Journal Issue

People’s Republic of China: 2011 Spillover Report—Selected Issues

International Monetary Fund
Published Date:
July 2011
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China’s annual saving is the largest in the world—even in dollars. During 2010–15, China is projected to contribute more than ⅓rdof global net wealth accumulation, which will impact domestic and external financial conditions. This chapter estimates the impact of this saving on asset prices. China’s closed capital account implies that the saving will significantly raise domestic valuations relative to the rest of the world. Should the authorities seek to alleviate mounting inflationary pressure on domestic asset prices by selling Chinese bonds (and sterilizing with foreign asset purchases), external valuations could also rise. An orderly opening of the capital account that results in net flows into China could lead to declining asset valuations elsewhere, particularly in non-S5 countries.

1. Large saving. On account of its large annual saving, China is projected to contribute more than 1/3rd of global net wealth accumulation between 2010 and 2015 (measured as net investment plus increase in net foreign assets). China’s allocation of this new wealth should have increasingly important, if gradual, implications for domestic and global financial markets.

Global Net Wealth Accumulation

(2010-2015, in trillions of US$)

Source: World Economic Outlook and staff estimate.

2. Analytical framework. To assess the implications of China’s growing influence on global financial markets under current policies, a set of asset market clearing conditions is used (see Appendix I). Relative valuations needed to clear asset markets are calculated for portfolio allocations across regions. An increase in demand for a country’s asset results in an increase in its valuation, under a given path for the exchange rate. (Consistent with the WEO, a constant REER exchange rate path is assumed, which also determines the saving and investment balances.)

3. Rising domestic asset prices. Given capital controls and an undervalued currency, among other factors, China’s non-reserve asset holdings reveal a high degree of home-bias. If, as is likely, capital controls remain in place for the coming years and the managed appreciation of the currency is gradual, the current configuration of asset holdings would likely persist into the medium term. This portfolio “preference”, together with high saving rates, would translate into high demand for Chinese assets that outpaces its supply, resulting in significant domestic asset price inflation. The chart shows the asset price changes (under the given exchange rate path) required to clear markets.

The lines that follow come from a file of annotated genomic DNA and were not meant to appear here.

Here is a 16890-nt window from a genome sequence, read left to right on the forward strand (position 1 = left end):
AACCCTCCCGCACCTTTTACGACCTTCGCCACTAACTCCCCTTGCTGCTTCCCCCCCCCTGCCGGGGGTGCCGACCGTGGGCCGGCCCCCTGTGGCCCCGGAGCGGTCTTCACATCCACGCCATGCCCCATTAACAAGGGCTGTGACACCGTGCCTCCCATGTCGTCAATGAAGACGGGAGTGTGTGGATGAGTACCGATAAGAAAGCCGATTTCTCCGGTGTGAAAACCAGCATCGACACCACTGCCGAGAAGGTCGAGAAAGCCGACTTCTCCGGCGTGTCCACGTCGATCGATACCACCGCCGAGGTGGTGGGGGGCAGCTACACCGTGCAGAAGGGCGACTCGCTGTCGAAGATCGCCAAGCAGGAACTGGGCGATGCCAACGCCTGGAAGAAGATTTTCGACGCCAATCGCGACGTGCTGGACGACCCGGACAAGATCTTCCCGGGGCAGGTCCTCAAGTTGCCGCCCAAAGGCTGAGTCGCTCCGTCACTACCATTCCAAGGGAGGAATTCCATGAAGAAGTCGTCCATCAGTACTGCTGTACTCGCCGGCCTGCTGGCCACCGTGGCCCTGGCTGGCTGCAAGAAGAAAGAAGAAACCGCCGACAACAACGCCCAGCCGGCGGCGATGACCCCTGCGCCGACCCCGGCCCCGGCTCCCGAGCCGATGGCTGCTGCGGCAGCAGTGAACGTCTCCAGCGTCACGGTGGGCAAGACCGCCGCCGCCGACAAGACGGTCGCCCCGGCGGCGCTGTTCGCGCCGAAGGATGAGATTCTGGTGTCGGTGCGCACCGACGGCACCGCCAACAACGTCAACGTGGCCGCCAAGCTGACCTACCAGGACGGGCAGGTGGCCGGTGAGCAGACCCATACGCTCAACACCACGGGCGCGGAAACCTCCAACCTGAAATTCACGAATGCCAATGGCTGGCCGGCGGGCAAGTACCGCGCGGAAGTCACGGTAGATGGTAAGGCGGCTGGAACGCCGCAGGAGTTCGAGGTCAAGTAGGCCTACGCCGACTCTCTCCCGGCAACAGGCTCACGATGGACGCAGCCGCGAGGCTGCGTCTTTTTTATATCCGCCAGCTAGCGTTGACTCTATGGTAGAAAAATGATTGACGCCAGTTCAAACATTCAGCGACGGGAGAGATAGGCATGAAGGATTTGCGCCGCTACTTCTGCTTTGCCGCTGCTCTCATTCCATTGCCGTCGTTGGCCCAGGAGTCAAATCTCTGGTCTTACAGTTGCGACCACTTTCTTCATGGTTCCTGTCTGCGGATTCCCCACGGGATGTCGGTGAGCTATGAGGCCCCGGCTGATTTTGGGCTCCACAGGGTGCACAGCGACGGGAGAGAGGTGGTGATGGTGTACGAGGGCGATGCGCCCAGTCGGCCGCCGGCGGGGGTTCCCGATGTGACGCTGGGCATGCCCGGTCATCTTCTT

Asset Price Change

(relative to US, in percent)

Sources: World Economic Outlook and staff estimates.

4. Changing portfolios. In the absence of rebalancing policies to slow savings, the authorities may seek to control asset inflation by purchasing foreign assets and selling RMB assets. Such operations reallocate saving toward net foreign assets. A further accumulation of US$600 billion in reserves between 2011 and 2015 would be needed, on top of the baseline increase in reserves (US$2 trillion), to keep real asset inflation at the same rate as in the U.S.

Asset price response to more reserve accumulation from China

(in percent)

Sources: World Economic Outlook and staff estimates.

5. Impact on foreign asset prices. Purchases of foreign assets would result in noticeable asset inflation elsewhere over the 2011-15 period. The impact on non-S5 countries could be larger, should China choose to incrementally hold more of their assets.2 This would be particularly true if more outward direct investment is encouraged as an alternative to reserve accumulation, since 95 percent of China’s FDI goes to non-S5 countries.

6. Capital account liberalization. The gradual opening of China’s capital account would have an ambiguous impact on domestic and global financial markets. Liberalization would bring two offsetting forces: investment into China from abroad, and more Chinese investment in the ROW. The relative strength of these two forces will depend, among other things, on the sequencing and timing of reforms. The chart illustrates a scenario in which even relatively large outflows from China (6 percent of assets reallocated to the U.S., other S5, and the ROW in equal proportions) will not offset a small reallocation of global assets from non-S5 countries to China (to the tune of 1 percent of their assets). The result would be asset disinflation in non-S5 countries.

Asset price response to opening capital account in China

(in percent)

Source: Staff estimates.

Appendix I. Methodology

1. Analytical framework. The impact of China’s portfolio allocation on global financial markets is analyzed in a set of market-clearing conditions. The underlying assumption is that the asset price has to adjust to clear the market, once the portfolio preferences of all investors are given. The following conditions must be satisfied at any moment of time for country i

where Xt is the value of assets in country i; Et is the exchange rate of the currency in country i against a numeraire currency, which is assumed to be the U.S. dollar. So, XiEi is the value of assets in country i measured in U.S. dollars. Wj is the total net wealth of country j denominated in U.S. dollars, aij is the portfolio share of country i’s asset in country j’s portfolio, Ft is country i’s non-reserve net foreign assets denominated in U.S. dollars, and Bij is country j’s reserve held in country i’s asset. For countries other than China, reserves and non-reserve net foreign asset are treated as a single net foreign asset.